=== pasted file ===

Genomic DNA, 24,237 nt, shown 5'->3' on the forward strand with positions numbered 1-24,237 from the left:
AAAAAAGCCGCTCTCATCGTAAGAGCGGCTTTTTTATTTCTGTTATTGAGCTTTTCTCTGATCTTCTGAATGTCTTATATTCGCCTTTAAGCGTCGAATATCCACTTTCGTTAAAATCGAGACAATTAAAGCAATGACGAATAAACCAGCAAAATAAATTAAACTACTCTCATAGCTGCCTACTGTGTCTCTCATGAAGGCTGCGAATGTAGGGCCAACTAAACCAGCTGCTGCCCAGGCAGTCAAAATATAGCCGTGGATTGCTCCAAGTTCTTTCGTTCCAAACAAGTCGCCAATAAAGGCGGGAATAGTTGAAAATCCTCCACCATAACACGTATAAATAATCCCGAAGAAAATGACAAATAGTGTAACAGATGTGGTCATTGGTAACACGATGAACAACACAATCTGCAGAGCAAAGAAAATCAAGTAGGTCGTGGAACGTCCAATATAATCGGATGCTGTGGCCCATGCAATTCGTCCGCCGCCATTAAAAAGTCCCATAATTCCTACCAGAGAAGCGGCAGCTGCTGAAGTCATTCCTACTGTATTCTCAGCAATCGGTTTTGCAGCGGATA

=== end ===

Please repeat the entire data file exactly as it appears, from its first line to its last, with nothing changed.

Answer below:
Genomic DNA, 24,237 nt, shown 5'->3' on the forward strand with positions numbered 1-24,237 from the left:
AAAAAAGCCGCTCTCATCGTAAGAGCGGCTTTTTTATTTCTGTTATTGAGCTTTTCTCTGATCTTCTGAATGTCTTATATTCGCCTTTAAGCGTCGAATATCCACTTTCGTTAAAATCGAGACAATTAAAGCAATGACGAATAAACCAGCAAAATAAATTAAACTACTCTCATAGCTGCCTACTGTGTCTCTCATGAAGGCTGCGAATGTAGGGCCAACTAAACCAGCTGCTGCCCAGGCAGTCAAAATATAGCCGTGGATTGCTCCAAGTTCTTTCGTTCCAAACAAGTCGCCAATAAAGGCGGGAATAGTTGAAAATCCTCCACCATAACACGTATAAATAATCCCGAAGAAAATGACAAATAGTGTAACAGATGTGGTCATTGGTAACACGATGAACAACACAATCTGCAGAGCAAAGAAAATCAAGTAGGTCGTGGAACGTCCAATATAATCGGATGCTGTGGCCCATGCAATTCGTCCGCCGCCATTAAAAAGTCCCATAATTCCTACCAGAGAAGCGGCAGCTGCTGAAGTCATTCCTACTGTATTCTCAGCAATCGGTTTTGCAGCGGATA